The crop of Spenser Seedless has kept in excellent condition until mid-March, cellar storage. I was surprised at the flavour; nearly as good as (and a better storer than) Wyken Pippin, though not quite as sweet. Most of the fruit had no core or seeds, but one had a core and contained 4 seeds so presumably the tree had self-pollinated; the blossom, which had no petals, is unlikely to have attracted any bees. Comments anyone?

      LR .... if the seeds were set without cross-pollination the pips, if fertile, will produce clones; identical to the parent.

      DV .... probably cross-pollinated and therefore will not breed true.

      My comments [added Sept 2012] - the one seedling which survived has red leaves, quite different to the parent. It looks like it's cross-pollinated with a redfleshed apple (Almata was growing next to it).

    Pictures (click on small images for detail):

    Thanks to Julie Drake for the first picture, which is far better than the other two (which I took). The structure of the flower can be seen clearly.

    spenser seedless apple flower without petals....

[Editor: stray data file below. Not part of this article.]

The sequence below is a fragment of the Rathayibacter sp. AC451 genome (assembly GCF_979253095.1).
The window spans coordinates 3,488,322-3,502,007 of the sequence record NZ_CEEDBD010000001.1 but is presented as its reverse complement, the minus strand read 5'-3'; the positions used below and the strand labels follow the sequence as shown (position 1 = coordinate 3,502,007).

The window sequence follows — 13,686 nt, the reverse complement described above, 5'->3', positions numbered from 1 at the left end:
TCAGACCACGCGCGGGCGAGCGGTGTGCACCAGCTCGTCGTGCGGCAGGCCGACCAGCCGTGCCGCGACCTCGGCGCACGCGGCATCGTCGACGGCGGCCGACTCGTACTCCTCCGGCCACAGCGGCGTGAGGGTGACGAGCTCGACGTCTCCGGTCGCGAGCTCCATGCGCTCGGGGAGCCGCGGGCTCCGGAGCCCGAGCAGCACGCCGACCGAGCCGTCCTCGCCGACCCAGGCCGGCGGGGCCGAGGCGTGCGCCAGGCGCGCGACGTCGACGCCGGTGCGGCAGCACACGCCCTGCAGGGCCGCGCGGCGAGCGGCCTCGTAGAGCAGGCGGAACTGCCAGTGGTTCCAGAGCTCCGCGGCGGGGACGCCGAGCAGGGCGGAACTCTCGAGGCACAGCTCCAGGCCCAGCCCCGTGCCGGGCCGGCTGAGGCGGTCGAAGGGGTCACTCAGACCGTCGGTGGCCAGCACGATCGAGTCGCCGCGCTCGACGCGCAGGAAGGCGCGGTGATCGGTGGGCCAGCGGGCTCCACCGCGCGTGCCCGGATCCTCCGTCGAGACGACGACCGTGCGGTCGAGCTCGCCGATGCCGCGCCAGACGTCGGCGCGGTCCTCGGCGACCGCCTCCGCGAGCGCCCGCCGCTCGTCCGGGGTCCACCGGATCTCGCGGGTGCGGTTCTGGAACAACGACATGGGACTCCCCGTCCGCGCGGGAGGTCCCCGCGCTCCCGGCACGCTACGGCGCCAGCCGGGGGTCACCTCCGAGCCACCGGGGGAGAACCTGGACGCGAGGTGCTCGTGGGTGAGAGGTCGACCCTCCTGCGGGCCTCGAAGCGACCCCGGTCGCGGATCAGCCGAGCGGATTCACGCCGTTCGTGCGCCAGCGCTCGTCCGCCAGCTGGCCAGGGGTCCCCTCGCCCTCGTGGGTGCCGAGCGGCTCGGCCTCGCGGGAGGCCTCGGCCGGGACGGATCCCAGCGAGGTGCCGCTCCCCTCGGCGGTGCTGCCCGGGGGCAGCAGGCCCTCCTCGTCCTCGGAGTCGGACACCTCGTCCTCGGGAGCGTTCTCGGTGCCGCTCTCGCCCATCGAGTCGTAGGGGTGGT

.... ....

    Fruit 2011

    Spenser Seedless, nearly ripe, late Aug 2011.. Spenser Seedless, ripe, mid Oct 2011.. Spenser Seedless, ripe, mid Oct 2011..

    Fruit 2016

    Spenser Seedless, ripe, Nov 2016.. Spenser Seedless, ripe, Nov 2016..


    New Variety of Apple: Coreless, Seedless and Wormless

    By A. Frederick Collins, Los Angeles Herald.
    Volume 32, Number 169, 19 March 1905.
    (Summarised by ND)

    The seedless apple is a new discovery and will do for the apple what 'seedless' has done for the orange. In this apple there is no core, so a larger fraction of the fruit is edible.

    It comes from Colorado, from the Grand Junction fruit district. There, John F. Spencer began experimenting ten or twelve years ago. He believed that it would be possible to develop the occasional "freak" seedless apple into a stable variety. He persevered, and eventually produced five trees which were almost seedless, though the fruit was not of commercial standard.

    From these five trees he began budding and grafting to see the variety was stable, and to improve the quality of the fruit. He now has trees which are four, six aod eight years old, and they all bear seedless apples of a good color and fine quality. Occasionally an apple is found with a seed in it, usually far removed from where the core should be. The seed is produced by the pollen from the common apple trees being carried to the seedless trees either by bees or by the wind, but there is no blossom at any time visible at any time on these trees. There is a green bud similar to that on other apple trees, but when it opens there are no petals. There are stamens and stigmas and a negligible amount of pollen.